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Do you PMDD?

  • Yes, but I use commercial products.

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  • No, I use a full-spectrum commercial product.

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  • I don't know what PMDD is

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I am kind of a low tech guy when it comes to doing things to my tanks. I want the easiest way to reach the end result I want. I use flourish at my weekly water changes every sat. morning. I think a proper substrate is the most beneficial way to give nutrients to plants though. I am going to start using Tropica Master Grow once my flourish runs out. Its the bomb!
 

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I use a different method on most tanks.
Non CO2 tank 4 gal nano cube open top=> no dosing except for fish food.
Non CO2 tank 4 gal nano cube open top=> as above
No water changes.


20 gal high light/CO2, dosing 3x a week trace, NO3, K, PO4 and fish food
70% weekly water change.
75 gal as above

25 Gal marine tank, Traces, Iodine, Ca, HCO3, KNO3, 3x a week.
60% water change every two weeks.

Test tanks
10 gal
10 gal
10 gal
10 gal

Routine varies.

All tanks have DBS's with organic material in various amounts in the substrate.

Regards,
Tom Barr
 

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Discussion Starter · #4 ·
Tom,

Interesting but I would agree with a specific routine based on the tank particulars.

What is a DBS? Do you mean DSB (deep sand bed)?

If so, I follow this concept as well. Are you using it for the denitrification benefits as it is used in reef tanks? Or, more for nutrient cycling like I do?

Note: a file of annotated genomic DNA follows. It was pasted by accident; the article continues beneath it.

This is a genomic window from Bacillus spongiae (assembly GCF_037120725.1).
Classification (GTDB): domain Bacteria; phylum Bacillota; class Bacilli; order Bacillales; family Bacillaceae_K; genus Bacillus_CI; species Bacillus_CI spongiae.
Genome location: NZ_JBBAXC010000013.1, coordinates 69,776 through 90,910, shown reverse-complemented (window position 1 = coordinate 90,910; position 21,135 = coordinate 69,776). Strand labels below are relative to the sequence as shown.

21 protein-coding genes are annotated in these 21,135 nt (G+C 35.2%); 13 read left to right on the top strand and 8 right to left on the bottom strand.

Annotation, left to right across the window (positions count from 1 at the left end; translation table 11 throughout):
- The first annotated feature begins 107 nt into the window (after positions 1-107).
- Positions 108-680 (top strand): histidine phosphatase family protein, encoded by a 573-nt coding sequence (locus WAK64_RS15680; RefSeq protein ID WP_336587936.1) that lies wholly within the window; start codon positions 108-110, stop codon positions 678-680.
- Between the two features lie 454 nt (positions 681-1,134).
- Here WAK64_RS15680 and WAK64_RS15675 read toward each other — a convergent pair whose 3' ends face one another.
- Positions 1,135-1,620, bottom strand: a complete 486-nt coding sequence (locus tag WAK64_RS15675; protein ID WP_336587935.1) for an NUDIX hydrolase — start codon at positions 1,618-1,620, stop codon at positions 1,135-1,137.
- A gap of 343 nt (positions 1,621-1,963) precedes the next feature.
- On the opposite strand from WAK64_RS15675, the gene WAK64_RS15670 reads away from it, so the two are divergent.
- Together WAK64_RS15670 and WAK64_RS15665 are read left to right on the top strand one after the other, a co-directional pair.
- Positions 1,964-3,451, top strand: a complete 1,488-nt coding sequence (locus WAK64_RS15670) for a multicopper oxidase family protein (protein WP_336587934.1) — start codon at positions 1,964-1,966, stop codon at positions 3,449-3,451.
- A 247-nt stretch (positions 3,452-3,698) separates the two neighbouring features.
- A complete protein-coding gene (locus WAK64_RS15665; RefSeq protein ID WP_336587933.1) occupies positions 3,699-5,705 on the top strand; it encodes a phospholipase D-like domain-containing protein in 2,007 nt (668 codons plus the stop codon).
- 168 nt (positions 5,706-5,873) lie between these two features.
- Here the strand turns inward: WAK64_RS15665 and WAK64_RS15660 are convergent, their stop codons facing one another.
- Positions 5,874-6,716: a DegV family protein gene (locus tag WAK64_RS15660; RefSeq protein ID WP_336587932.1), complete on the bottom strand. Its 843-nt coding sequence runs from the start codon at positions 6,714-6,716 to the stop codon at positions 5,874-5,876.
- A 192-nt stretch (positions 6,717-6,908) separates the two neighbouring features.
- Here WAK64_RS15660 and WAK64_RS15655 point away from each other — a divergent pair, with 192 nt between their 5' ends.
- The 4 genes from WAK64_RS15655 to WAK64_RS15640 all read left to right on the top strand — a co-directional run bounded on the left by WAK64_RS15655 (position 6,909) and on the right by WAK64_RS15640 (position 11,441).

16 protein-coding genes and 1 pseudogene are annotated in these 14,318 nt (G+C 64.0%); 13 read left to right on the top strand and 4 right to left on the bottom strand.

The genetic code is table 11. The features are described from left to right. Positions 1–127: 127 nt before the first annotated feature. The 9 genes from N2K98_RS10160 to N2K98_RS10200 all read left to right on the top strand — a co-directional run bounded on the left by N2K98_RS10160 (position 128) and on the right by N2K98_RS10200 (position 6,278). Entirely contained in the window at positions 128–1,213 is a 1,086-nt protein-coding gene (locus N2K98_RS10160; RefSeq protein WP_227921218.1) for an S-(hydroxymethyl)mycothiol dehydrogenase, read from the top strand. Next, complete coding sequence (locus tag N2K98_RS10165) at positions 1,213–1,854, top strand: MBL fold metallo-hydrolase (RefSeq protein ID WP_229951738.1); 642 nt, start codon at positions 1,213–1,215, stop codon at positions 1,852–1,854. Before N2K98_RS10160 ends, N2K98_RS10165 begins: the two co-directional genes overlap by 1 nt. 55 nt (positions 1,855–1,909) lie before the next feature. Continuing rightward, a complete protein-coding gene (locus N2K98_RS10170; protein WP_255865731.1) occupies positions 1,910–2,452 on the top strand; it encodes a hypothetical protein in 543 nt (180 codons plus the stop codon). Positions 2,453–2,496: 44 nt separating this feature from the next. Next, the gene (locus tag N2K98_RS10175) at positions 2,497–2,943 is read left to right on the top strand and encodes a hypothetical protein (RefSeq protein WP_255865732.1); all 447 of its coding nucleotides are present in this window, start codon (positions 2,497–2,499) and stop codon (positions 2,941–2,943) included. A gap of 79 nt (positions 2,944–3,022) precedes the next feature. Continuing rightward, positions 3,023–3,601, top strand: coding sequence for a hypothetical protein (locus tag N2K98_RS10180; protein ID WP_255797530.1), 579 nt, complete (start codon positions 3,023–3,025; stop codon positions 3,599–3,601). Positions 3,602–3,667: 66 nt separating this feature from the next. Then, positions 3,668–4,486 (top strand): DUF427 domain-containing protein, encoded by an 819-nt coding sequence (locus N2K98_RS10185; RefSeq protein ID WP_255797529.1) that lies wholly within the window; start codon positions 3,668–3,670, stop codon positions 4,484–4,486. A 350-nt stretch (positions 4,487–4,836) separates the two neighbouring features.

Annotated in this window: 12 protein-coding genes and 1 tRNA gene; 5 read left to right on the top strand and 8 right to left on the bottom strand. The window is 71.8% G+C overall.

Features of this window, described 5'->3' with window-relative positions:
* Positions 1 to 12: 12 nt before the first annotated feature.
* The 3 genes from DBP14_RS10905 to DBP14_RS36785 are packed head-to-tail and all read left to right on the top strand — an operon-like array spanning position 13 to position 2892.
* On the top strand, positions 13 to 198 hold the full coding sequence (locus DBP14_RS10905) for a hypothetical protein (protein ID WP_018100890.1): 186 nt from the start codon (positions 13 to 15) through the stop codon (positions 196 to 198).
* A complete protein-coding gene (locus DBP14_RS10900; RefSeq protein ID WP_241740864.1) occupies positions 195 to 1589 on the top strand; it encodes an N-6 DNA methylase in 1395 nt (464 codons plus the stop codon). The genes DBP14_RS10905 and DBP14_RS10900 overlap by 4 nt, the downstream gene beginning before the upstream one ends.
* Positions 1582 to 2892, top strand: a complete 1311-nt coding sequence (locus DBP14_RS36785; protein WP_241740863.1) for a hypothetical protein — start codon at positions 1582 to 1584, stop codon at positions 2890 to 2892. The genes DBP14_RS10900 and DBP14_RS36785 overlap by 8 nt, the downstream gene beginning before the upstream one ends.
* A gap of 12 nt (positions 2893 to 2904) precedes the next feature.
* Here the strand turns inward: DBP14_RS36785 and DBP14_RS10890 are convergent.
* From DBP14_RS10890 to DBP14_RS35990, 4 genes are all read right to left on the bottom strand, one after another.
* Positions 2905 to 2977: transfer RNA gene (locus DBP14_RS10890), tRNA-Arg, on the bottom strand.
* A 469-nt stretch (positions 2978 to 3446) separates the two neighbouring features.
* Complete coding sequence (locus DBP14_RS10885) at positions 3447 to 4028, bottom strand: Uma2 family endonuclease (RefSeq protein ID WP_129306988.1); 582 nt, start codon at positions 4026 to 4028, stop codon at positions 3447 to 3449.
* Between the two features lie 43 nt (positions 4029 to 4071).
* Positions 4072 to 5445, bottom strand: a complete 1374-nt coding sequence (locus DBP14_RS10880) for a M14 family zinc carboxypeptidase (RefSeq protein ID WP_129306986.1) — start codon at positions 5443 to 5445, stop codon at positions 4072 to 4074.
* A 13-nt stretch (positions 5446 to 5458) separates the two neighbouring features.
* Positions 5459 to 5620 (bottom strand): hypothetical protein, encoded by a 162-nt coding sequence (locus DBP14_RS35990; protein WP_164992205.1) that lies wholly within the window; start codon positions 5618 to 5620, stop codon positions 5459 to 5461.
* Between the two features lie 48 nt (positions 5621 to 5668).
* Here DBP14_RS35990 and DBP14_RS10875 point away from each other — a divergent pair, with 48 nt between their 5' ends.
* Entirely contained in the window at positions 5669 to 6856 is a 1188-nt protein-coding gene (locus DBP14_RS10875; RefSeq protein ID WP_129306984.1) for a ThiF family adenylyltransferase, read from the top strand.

How deep is deep?
 

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I do use PMDD, but not on any type of regular routine anymore. When I did, I followed a regimen which I found to be most useful for a tank, on a tank by tank basis.

At this point, the only tank I really add stuff to is my discus tank and most of the needed nutrients come from the fish themselves. Since I've got very very soft water I add Turbo Calcium and Flourish Tabs for the swords and the occasional dose of Potassium and Micros if I see things starting to look a little out of sorts.
 

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DBS- yes sorry, saltwater ac's. Roughly 4 inches average. But the fronts often go to 1-2 inches and the rears go to 5-9 inches depth.

No, no denitrification is really present too much in plant tanks. I measured the NO3 decline over the course of a week ona few plant tanks over the years to this effect. Removing the plants also removes the roots. The roots bring O2 down to the substrate unlike a SW tank, therefore since Denitrifying bacteria like anoxic environemnts to operate efficiently, planted tanks generally are poor places for this to occur significantly.

But even after removing the roots/plants etc , you still have little delcine in the NO3 levels. I did not leabve the plants out for more than a week so with time, a much larger denitrifying colony may have developed but not much NO3 decline occured in the first week.